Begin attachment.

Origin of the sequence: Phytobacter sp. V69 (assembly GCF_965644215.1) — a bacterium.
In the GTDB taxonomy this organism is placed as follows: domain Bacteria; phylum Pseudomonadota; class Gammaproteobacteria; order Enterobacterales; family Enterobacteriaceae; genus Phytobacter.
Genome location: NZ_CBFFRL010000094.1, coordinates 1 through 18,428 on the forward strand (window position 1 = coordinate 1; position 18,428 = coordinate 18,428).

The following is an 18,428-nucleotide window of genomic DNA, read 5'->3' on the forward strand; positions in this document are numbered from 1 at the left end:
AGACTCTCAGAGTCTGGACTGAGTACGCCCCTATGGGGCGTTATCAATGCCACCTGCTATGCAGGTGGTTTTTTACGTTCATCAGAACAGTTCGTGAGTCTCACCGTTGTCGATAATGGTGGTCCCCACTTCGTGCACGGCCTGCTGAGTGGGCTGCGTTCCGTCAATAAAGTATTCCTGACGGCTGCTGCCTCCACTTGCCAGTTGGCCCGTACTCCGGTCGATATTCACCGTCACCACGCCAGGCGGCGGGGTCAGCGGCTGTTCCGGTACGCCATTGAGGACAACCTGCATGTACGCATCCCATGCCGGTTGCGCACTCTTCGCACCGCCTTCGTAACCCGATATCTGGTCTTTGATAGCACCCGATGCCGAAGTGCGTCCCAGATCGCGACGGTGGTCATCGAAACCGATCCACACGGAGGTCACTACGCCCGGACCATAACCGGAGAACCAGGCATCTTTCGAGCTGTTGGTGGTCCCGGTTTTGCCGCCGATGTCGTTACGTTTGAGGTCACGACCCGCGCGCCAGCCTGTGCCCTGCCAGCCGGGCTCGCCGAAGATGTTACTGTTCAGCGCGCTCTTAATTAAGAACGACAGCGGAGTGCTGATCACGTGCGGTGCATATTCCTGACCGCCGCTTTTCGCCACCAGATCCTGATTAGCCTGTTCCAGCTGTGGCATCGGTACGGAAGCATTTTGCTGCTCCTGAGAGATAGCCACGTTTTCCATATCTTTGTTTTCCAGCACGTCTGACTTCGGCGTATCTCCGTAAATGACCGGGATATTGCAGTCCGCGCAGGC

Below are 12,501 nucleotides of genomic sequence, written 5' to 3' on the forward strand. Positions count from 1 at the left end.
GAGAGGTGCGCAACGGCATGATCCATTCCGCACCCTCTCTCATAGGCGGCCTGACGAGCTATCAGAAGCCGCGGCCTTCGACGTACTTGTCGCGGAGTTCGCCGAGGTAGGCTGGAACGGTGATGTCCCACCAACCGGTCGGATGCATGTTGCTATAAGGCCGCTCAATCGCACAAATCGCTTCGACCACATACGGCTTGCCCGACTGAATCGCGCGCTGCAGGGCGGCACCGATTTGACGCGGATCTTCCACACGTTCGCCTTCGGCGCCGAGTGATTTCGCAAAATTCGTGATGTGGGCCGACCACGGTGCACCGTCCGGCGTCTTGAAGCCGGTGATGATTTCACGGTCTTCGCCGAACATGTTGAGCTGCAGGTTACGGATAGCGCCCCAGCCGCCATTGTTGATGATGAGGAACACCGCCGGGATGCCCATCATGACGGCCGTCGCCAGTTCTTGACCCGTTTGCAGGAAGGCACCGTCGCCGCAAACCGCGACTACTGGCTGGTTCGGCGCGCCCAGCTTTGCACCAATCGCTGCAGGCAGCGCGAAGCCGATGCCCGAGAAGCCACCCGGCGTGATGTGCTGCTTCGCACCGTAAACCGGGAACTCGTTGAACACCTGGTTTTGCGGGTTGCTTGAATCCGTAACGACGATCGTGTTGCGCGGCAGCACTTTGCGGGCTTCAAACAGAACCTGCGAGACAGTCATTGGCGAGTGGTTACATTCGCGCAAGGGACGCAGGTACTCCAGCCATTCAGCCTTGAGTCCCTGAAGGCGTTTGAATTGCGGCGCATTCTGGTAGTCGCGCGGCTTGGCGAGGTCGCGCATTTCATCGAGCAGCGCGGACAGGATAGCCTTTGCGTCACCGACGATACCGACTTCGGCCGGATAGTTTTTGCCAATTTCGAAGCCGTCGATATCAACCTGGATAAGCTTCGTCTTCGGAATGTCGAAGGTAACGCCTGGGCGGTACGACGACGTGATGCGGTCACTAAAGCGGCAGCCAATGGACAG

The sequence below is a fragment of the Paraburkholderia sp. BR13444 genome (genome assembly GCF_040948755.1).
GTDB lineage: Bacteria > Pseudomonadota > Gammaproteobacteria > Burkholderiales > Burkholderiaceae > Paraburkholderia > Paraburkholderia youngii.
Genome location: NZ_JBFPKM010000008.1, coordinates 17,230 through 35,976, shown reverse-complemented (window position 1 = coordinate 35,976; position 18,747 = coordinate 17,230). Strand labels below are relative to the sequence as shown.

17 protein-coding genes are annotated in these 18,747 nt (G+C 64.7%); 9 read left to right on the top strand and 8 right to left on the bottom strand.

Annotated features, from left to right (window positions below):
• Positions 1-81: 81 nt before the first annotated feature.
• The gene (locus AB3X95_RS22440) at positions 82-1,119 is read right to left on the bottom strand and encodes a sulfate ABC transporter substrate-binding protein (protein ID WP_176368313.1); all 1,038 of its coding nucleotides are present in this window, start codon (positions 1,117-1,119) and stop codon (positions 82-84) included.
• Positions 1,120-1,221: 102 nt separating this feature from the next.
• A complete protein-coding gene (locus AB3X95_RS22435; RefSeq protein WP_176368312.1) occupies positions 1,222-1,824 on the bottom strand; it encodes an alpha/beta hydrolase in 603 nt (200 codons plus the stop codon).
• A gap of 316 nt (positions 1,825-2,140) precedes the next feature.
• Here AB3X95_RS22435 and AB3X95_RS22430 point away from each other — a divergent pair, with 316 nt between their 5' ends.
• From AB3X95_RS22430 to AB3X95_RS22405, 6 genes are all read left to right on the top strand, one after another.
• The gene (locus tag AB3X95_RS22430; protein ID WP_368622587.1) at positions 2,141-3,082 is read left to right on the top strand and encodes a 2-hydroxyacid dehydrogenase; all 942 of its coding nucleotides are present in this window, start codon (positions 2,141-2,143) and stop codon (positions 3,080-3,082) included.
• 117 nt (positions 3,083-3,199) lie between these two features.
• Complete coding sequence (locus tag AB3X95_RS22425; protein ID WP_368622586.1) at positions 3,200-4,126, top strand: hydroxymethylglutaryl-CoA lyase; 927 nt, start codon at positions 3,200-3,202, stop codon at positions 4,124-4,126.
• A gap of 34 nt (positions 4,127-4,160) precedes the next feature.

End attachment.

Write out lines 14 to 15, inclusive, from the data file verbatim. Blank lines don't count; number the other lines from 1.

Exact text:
• The gene (locus AB3X95_RS22440) at positions 82-1,119 is read right to left on the bottom strand and encodes a sulfate ABC transporter substrate-binding protein (protein ID WP_176368313.1); all 1,038 of its coding nucleotides are present in this window, start codon (positions 1,117-1,119) and stop codon (positions 82-84) included.
• Positions 1,120-1,221: 102 nt separating this feature from the next.